All the parts of the armature are ready to assemble. I have switched from a steel rod to a brass rod for the support post and added the brass tube with a flattened end which will be installed in the spine of the figure.

The two sides of the armature are foil taped together. (These can be soldered if you wish however, the weight of the figure is less than one pound so that really isn't needed)

The body armature is shaped to the final shape of the figure with arch in the spine and twist to the torso before the support is added.

The brass tube is attached to the spine with the open end protruding from the armature far enough to allow for the depth of the finished clay.

The armature is padded with foil and taped to keep the clay clean.

Clay is conditioned and applied to the armature.
Next we will sculpt the figure.
Have a great day of sculpting!

Tuesday, April 8, 2014


Lets take a look at the armature for this piece:

The armature consists of three main parts.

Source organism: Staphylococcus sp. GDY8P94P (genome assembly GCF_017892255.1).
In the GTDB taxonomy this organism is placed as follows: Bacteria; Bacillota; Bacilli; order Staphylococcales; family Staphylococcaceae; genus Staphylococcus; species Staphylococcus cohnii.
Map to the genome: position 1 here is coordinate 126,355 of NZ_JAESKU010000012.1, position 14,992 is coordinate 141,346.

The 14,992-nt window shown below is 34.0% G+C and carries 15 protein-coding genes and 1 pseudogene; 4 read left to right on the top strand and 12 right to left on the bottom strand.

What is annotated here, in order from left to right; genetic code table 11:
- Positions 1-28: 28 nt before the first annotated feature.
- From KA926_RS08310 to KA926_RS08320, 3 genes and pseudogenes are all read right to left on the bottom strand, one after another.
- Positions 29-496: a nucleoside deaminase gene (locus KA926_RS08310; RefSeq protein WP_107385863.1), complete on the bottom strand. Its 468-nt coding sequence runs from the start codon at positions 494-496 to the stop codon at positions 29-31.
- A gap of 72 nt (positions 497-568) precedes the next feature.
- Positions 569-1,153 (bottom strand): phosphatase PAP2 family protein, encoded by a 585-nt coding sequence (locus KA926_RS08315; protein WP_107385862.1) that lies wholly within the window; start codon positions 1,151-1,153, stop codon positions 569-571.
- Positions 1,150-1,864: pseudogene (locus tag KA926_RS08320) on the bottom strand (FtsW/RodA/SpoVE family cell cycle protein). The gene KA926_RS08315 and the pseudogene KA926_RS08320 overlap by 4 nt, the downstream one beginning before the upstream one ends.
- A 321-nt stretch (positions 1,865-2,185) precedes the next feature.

First there as a heavy base with a removable steel rod. The rod will be hidden by the bird's feathers.
The figure will be supported by a basic 14 gage wire armature with tubing placed over the wire for more stability. 
The support rod and the figure armature will be connected by a tube which will slip over the support rod and be attached to the the body armature at the spine.

This is my simplified proportions chart which. We will use the head to scale the rest of the body. The nice thing about this chart is that it is drawn to scale on a sheet of printer paper so by following the layout on a simple 1:1 scale, I can make my figure about 11-12" tall without the need of a scaled chart.

I will be using this armature for the figure. It is one I made for a sculpting class awhile ago. Again, it is drawn to the same scale so there is no need to measure and scale.
Next time we will build the armature.